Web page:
Congress Weighs Giving FDA More Authority


WASHINGTON — Congress is considering giving the Food and Drug Administration more authority over the pharmaceutical companies it deals with, but some legislators are warning against doing too much too fast.

“Changes to drug safety … must be carefully considered to make sure they don't unduly impact patient access,” Sen. Mike Enzi (R-Wyo.), chair of the Senate Health, Education, Labor, and Pensions Committee, said at a hearing on FDA oversight. “Congress needs to engage in strong oversight to maintain public confidence in the FDA.”

Sandra Kweder, M.D., deputy director of the Office of New Drugs at the FDA's Center for Drug Evaluation and Research, told the Senate committee that in order to ensure drug safety, it would be helpful if the FDA had more clout. She noted that it took a lot of back-and-forth haggling just to get some earlier warnings added to the label.

“The most important lapse [with the safety concerns surrounding Vioxx] was the delay it took to get the information into the labeling; it took over a year,” she said.

The committee's ranking member, Sen. Edward Kennedy (D-Mass.), also spoke in favor of giving the agency greater labeling authority. “The FDA needs clear authority to require relabeling of a drug after approval once a risk is found,” he said. “Negotiations with the drug company should never delay [that].”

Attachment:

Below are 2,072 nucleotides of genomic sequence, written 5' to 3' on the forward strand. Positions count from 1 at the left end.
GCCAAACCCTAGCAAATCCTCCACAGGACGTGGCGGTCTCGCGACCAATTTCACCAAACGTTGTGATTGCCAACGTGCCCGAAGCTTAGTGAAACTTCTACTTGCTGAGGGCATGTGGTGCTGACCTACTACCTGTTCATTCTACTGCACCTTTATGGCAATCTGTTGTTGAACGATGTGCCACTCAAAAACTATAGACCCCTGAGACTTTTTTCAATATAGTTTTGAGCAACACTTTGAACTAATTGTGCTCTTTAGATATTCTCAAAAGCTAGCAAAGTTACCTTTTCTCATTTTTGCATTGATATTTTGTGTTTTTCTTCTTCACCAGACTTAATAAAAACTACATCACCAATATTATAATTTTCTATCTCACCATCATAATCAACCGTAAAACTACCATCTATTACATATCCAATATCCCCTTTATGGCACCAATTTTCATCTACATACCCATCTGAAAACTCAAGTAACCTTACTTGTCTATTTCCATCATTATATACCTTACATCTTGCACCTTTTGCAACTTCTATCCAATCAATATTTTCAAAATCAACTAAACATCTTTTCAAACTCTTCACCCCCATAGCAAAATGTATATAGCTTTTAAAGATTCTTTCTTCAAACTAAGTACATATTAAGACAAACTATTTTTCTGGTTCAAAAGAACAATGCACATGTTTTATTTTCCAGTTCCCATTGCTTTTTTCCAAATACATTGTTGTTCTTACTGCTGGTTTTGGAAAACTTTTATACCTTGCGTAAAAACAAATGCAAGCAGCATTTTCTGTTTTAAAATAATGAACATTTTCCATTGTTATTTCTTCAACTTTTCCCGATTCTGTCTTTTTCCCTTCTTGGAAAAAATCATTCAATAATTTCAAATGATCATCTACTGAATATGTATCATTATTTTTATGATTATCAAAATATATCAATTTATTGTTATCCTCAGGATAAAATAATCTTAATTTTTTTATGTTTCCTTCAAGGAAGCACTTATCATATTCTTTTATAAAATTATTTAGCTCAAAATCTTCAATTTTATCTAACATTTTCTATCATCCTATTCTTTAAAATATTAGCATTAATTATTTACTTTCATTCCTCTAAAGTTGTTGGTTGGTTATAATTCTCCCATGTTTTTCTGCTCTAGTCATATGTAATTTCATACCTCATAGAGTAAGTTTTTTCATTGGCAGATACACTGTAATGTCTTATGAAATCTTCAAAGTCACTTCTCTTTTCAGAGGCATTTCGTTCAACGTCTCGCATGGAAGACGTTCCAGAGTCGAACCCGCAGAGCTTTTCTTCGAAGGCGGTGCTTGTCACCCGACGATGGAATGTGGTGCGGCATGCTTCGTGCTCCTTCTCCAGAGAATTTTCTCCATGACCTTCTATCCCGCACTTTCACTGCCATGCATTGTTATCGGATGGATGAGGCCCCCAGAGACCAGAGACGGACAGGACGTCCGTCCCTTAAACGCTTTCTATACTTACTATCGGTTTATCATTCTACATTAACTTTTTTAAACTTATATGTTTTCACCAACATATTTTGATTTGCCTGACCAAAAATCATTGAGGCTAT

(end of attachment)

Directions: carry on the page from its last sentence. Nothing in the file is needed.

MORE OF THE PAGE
Some observers said that although giving the agency more authority over label changes is a good idea, it only goes so far. “We all know product labeling does not change provider behavior very much,” said Arthur Levin, director of the Center for Medical Consumers in New York and the consumer representative on the FDA's Drug Safety and Risk Management advisory committee. Even if FDA does get more labeling authority, “we shouldn't count on it protecting the public from harm,” Mr. Levin said at a teleconference announcing the release of a new survey on consumer attitudes toward the FDA.

The survey of 1,000 adults nationwide was performed by pollster Celinda Lake and sponsored by a coalition of consumer groups. The results showed that only 14% of respondents had a great deal of confidence in the agency's ability to ensure the safety of prescription drugs. And 48% of respondents believed the FDA was too influenced by the industries over which it has jurisdiction.

Another subject discussed at the Senate hearing was the secrecy of clinical trial data. “I'd like to emphasize the importance of open access to data from clinical trials, including negative trials and unpublished research,” said David Fassler, M.D., a child and adolescent psychiatrist in Burlington, Vt., who testified on behalf of the American Academy of Child and Adolescent Psychiatry and the American Psychiatric Association.

In 2004, when Dr. Fassler testified on the question of whether there was a link between selective serotonin reuptake inhibitors (SSRIs) and suicide, “there were only four studies in the published literature on [the use of] SSRIs in adolescents. But I later learned that there were 11 unpublished studies whose results had been submitted to FDA.”

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